It is well known that Mesoamerica is the center-origin of grains such as corn and sweet corn, a territory where their cultivation and consumption were domesticated until it spread throughout America among the different civilizations developed on this continent. Thus, this vegetable reached civilizations whose territories are Paraguay in modern times, a place where the Cario-Guaraní people managed to use corn as a base crop for their diet, also integrating it into their cosmogony as one of their sacred plants. With the arrival of Europeans to America, cultures were syncretized, and corn became the cultural and spiritual manifestation of current civilization, giving way to the origin of gastronomic diversity in American countries, including Paraguay. Due to the genetic development that corn has had, thanks in part to the climatic adaptation in this area of South America, the most widespread throughout Paraguay is the Avatí Morotĩ or Avatí Chipá, which despite having a yellow hue, acquires a whitish when grinding the grains. To a lesser extent, there are wide varieties scattered throughout the country: the Avatí Guapy, the Avatí Mitã, the Avatí Tĩ, the Pichinga Aristado, the Sapé Pytã, the Tupi Morotĩ and the Tupi Pytã.[37]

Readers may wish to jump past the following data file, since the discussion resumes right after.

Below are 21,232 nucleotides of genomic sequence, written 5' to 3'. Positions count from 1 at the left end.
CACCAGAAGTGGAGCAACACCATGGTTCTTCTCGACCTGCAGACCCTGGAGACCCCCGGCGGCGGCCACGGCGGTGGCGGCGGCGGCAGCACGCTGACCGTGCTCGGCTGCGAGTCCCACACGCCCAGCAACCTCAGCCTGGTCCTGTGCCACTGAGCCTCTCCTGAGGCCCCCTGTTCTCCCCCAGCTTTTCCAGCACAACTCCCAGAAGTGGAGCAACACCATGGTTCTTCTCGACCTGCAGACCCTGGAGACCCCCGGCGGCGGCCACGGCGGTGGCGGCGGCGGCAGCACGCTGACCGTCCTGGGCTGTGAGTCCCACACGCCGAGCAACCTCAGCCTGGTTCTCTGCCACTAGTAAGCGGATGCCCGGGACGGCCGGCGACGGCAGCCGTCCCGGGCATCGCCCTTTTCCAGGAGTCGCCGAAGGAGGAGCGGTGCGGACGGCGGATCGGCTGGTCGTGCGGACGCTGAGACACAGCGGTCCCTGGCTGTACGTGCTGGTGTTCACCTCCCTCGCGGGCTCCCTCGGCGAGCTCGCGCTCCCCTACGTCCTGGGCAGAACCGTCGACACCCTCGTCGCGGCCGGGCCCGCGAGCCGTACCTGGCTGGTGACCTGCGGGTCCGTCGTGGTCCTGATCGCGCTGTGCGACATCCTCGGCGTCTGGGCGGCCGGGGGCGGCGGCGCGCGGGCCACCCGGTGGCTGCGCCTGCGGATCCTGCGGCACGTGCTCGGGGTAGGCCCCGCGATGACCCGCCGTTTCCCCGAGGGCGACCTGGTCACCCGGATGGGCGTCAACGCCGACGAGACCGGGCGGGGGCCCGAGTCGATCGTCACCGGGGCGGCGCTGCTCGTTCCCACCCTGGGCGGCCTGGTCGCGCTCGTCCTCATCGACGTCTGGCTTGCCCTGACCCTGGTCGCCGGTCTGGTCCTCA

Cassava and starch

Present in many countries, the first references would indicate that in Peru they were already cultivated in the 20th century BC. The not erroneous conclusion is that it is of South American origin. Cassava spread throughout Central America and the Mayans had already cultivated it since the 800s AD and today, many African peoples have it in their essential diet. It became so cosmopolitan that Thailand became one of the largest producers and the one that produces the most starch in the world.[38] In the Paraguayan cuisine, cassava starch is mixed with cheese and milk to make baked buns called chipa, the most common snack. Starch is also used to give consistency to meat and vegetable stews such as vorí vorí, mbeju, or caburé; and it's the main ingredient in the preparation of lampreado or payaguá mascada. The truth is that boiled cassava manioc replaces bread on the daily table of Paraguayan dishes.[38]

Culinary dishes

Sopa paraguaya
Vorí vorí

Meat, vegetables, manioc,[39] maize,[39] and fruits are common in Paraguayan cuisine.[40] Barbecuing is both a cooking technique and often a social event, and are known as the Asado. Many dishes are based on corn, milk, cheese and meat, and fish caught in rivers are also eaten.[41] There are about 70 varieties of chipa (cake) in Paraguay. Most chipas are made from manioc flour, which is derived from cassava, and cornmeal.

In Argentina known as chipá and in Bolivia as cuñapé.[42][43]

Pastas, sausages and hors d'oeuvres